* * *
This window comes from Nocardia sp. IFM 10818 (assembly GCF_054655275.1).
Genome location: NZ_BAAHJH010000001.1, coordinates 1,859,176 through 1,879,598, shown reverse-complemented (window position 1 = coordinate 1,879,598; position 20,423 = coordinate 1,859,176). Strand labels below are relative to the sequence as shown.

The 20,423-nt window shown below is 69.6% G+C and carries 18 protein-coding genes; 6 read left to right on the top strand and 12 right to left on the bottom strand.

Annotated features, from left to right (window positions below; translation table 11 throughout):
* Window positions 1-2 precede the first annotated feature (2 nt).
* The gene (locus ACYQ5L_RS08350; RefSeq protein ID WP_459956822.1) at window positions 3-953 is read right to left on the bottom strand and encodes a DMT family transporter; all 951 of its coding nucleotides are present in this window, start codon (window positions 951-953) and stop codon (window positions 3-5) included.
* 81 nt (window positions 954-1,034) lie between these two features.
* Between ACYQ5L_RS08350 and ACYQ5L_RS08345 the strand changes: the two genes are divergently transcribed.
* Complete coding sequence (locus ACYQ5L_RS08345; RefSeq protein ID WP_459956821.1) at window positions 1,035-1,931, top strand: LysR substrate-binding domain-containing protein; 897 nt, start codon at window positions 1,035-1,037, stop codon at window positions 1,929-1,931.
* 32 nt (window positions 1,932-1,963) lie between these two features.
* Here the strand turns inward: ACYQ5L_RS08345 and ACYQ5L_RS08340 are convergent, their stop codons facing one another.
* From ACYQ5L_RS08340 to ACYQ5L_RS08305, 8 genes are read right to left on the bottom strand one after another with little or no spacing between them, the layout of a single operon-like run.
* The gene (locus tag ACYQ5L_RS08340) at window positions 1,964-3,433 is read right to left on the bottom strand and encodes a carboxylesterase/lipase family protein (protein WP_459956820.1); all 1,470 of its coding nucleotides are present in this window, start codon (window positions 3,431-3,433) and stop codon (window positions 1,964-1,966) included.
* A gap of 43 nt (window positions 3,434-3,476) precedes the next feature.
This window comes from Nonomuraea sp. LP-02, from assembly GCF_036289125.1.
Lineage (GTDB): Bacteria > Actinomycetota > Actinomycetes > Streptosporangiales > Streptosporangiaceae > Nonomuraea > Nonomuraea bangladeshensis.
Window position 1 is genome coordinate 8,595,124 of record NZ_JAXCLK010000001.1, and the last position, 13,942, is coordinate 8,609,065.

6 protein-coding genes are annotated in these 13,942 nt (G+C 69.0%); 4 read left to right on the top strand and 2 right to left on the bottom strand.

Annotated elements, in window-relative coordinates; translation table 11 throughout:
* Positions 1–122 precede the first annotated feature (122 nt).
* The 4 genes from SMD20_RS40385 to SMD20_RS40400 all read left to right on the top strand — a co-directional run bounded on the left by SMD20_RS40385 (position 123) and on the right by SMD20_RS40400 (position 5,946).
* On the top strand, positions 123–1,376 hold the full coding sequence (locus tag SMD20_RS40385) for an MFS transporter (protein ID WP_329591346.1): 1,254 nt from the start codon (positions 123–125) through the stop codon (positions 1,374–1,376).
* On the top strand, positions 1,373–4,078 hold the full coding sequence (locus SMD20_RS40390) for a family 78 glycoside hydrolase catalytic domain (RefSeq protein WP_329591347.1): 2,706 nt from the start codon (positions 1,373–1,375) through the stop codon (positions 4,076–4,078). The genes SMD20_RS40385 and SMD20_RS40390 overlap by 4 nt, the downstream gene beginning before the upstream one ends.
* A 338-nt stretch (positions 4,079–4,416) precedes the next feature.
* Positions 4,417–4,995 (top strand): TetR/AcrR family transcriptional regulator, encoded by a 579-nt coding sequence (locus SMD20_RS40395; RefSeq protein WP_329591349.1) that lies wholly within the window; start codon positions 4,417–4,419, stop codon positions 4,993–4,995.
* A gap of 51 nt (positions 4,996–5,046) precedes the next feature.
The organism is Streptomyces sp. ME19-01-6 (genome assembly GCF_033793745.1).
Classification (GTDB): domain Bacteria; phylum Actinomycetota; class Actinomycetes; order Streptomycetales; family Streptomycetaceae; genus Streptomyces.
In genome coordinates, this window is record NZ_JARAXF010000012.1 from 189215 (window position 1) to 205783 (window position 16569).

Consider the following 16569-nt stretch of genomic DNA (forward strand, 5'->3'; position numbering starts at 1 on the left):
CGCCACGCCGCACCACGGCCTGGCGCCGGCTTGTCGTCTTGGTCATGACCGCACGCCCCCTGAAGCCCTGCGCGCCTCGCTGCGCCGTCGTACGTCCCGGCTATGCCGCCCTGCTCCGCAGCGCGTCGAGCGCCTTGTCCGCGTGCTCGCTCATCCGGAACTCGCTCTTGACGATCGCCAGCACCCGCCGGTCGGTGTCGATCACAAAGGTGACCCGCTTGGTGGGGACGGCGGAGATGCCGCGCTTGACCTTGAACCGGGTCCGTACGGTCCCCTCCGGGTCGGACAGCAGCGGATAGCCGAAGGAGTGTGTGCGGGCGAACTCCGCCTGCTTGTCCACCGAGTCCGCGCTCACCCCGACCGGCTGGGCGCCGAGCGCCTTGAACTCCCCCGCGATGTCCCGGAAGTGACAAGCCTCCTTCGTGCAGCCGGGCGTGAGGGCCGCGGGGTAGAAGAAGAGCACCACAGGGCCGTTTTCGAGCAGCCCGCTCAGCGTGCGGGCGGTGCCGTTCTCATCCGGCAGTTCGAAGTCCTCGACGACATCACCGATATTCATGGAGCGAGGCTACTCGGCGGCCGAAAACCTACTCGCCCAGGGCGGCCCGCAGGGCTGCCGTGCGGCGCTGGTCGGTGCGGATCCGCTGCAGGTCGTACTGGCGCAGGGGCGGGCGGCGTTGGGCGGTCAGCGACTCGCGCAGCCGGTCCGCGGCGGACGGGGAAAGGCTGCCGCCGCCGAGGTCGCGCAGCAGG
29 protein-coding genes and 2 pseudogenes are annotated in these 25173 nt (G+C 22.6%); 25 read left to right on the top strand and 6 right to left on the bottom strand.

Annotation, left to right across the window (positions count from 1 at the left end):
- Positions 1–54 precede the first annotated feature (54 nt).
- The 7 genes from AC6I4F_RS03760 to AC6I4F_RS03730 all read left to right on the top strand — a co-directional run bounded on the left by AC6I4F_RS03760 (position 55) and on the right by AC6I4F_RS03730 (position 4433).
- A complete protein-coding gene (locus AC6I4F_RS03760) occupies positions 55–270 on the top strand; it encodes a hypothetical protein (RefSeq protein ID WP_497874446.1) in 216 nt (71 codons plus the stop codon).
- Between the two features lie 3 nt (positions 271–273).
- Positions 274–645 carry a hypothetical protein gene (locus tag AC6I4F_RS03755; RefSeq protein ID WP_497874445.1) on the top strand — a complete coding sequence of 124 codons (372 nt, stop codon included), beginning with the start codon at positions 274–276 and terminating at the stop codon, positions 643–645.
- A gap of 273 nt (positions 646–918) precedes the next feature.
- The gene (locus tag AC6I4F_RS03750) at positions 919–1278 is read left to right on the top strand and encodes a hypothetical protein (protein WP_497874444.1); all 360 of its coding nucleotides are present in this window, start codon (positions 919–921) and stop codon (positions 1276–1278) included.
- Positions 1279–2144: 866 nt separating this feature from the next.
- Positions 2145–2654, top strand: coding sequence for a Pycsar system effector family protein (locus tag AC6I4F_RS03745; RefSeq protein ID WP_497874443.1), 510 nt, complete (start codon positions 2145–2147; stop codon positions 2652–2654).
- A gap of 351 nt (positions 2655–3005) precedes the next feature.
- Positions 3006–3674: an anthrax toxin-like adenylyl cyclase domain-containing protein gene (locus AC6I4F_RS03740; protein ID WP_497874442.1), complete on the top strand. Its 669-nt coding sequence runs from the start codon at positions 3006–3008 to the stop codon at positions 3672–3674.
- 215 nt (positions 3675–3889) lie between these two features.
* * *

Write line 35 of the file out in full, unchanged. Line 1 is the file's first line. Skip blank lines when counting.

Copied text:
- The 7 genes from AC6I4F_RS03760 to AC6I4F_RS03730 all read left to right on the top strand — a co-directional run bounded on the left by AC6I4F_RS03760 (position 55) and on the right by AC6I4F_RS03730 (position 4433).